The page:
The research report presents findings from a rapid assessment that was done on specific aspects of BRAC’s Integrated Development Programme (IDP) for the haor region. The haor region in the North-eastern part of the country consists of large bowl shaped floodplains that have unique hydro-ecological conditions. The area is under water most of the year and is subject to flash floods and other geographical conditions that have made it very isolated and largely excluded from mainstream socioeconomic development initiatives. Consequently, the presence of government and NGOs is very low in the area, making it
one of the most underdeveloped regions in the country. BRAC’s first development initiative in the 1970s started off in the haor area and for decades very little has changed in the region. Therefore, BRAC has decided to return to take an integrated development approach with its IDP for haor.
IDP in BRAC is essentially a package that has taken a holistic approach to household development and is offering BRAC’s ten major development programmes. Since January 2013 BRAC has started working in 10 branches in Baniachong Upazila of Hobiganj District and 5 branches in Derai Upazila in Sunamganj District of the Sylhet Division with a target of 80 per cent coverage of eligible households in programme areas. The IDP is a pilot initiative that is trying out different management and operational approaches with a number of programme innovations. These are constantly being researched and developed by the programmes own onsite action research team. The major programme innovation includes the testing of both the ‘coordination’ and the ‘combination’ programme delivery approaches. In the coordination approach, ten of BRACs programmes are coordinated centrally in each of the branch offices, overseen by a single Area Development Coordinator (ADC). In this approach, which is being carried out in 13 of the 15 branch offices, there is no difference in programme delivery at the household level. In other words, the service delivery of the programme at the household level is done just as it is done in sectoral programmes.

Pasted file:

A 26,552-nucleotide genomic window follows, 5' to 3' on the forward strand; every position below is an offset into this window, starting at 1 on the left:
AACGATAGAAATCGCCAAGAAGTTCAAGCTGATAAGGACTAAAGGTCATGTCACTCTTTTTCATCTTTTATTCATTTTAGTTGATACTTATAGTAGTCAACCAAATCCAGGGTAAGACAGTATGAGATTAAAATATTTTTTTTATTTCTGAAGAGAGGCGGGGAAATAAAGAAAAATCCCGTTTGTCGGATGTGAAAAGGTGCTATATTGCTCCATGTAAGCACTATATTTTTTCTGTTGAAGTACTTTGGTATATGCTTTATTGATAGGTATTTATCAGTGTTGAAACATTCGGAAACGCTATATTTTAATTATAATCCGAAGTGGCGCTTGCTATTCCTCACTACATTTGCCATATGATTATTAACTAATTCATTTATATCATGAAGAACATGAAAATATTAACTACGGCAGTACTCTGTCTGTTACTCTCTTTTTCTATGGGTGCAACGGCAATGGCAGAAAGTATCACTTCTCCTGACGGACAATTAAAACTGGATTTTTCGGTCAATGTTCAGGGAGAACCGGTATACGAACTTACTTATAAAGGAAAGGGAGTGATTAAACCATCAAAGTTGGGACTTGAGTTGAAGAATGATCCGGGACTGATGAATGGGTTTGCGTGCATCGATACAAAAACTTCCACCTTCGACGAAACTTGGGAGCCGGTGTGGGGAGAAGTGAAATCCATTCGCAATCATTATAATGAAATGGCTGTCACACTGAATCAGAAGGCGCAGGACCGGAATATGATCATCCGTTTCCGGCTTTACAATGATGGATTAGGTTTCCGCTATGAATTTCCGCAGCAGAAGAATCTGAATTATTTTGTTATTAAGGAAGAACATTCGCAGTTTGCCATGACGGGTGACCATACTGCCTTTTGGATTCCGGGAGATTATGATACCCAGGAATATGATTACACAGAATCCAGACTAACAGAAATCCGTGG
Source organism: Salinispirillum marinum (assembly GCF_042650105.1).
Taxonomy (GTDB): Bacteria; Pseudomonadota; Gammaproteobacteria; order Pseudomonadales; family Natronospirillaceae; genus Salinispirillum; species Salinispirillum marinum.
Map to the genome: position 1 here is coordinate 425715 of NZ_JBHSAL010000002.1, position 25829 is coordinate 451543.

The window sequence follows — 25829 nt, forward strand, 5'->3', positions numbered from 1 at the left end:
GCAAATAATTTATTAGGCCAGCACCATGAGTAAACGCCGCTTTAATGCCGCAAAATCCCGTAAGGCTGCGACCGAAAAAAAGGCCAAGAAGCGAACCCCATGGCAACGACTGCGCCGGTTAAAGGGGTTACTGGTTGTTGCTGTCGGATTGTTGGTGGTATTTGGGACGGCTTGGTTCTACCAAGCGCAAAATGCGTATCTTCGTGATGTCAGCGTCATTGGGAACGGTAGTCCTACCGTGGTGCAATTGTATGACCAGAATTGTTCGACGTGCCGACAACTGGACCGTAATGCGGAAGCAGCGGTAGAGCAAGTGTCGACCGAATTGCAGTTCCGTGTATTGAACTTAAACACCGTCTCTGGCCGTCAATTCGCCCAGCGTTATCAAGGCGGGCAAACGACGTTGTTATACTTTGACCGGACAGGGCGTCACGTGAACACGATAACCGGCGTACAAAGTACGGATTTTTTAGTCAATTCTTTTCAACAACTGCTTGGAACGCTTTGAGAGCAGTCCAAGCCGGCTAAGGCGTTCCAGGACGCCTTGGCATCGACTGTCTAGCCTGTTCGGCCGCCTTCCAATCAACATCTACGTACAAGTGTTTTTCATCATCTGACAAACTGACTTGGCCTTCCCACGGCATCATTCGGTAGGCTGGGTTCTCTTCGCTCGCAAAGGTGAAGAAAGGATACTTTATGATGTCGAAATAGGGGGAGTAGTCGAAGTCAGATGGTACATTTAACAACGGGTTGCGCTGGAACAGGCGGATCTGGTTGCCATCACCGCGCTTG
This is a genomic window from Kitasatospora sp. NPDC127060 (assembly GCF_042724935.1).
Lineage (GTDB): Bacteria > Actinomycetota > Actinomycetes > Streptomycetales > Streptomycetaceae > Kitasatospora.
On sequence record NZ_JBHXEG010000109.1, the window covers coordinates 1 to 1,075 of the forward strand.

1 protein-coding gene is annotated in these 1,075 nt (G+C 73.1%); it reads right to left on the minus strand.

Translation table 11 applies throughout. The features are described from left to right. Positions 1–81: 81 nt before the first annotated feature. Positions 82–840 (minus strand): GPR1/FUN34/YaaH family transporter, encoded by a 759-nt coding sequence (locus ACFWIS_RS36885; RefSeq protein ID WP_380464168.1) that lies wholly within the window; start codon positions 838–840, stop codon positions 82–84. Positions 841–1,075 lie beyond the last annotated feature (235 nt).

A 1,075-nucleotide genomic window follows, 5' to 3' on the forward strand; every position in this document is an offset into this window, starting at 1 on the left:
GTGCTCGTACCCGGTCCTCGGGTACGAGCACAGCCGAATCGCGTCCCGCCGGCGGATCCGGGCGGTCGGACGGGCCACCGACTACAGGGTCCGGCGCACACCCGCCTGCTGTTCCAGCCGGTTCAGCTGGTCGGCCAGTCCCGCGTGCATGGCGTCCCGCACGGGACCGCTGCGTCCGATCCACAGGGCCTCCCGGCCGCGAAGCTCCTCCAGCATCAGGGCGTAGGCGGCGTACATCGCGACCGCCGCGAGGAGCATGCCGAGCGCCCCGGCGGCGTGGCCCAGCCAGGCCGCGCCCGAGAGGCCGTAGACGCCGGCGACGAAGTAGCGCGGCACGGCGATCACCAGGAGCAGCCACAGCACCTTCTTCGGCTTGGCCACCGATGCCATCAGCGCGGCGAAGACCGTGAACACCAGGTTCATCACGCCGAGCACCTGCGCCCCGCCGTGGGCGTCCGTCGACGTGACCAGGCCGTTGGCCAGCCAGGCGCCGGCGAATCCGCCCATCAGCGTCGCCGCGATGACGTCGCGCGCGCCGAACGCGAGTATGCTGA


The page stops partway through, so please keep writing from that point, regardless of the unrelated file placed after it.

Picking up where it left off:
However, all the different programme components are integrated at the management level through a single ADC from IDP who leads all the Branch Managers (Targeted Ultra Poor Programme, BRAC Education Programme, Community Empowerment Programme, Health, nutrition and Population Programme, Water, Sanitation and Hygiene Programme, Agriculture and Food Security Programme, Microfinance Programme, Human Rights and Legal Aid Services, Gender Justice and Diversity and the Safe Migration Programme) in the IDP Branch Offices.
Considering the new nature of the programme and the difficulties of the geographic location, BRAC management was interested in understanding certain aspects of the IDP haor programme. The key concerns were the coverage of the programme in the coordination and combination areas, the perception and practice of integration by the staff in operational management and implementation, the barriers to programme implementation and the relative strengths and weaknesses of the coordination and combination approaches. BRAC research and Evaluation Division formed a multi-disciplinary team and conducted a quick assessment using mixed methods. A quantitative survey using structured random sampling was used to get an idea of the coverage of IDP under the two approaches and a qualitative study using focus group discussions, in-depth interviews, informal interviews and direct observation of the programme staff and beneficiaries were used to address the other questions.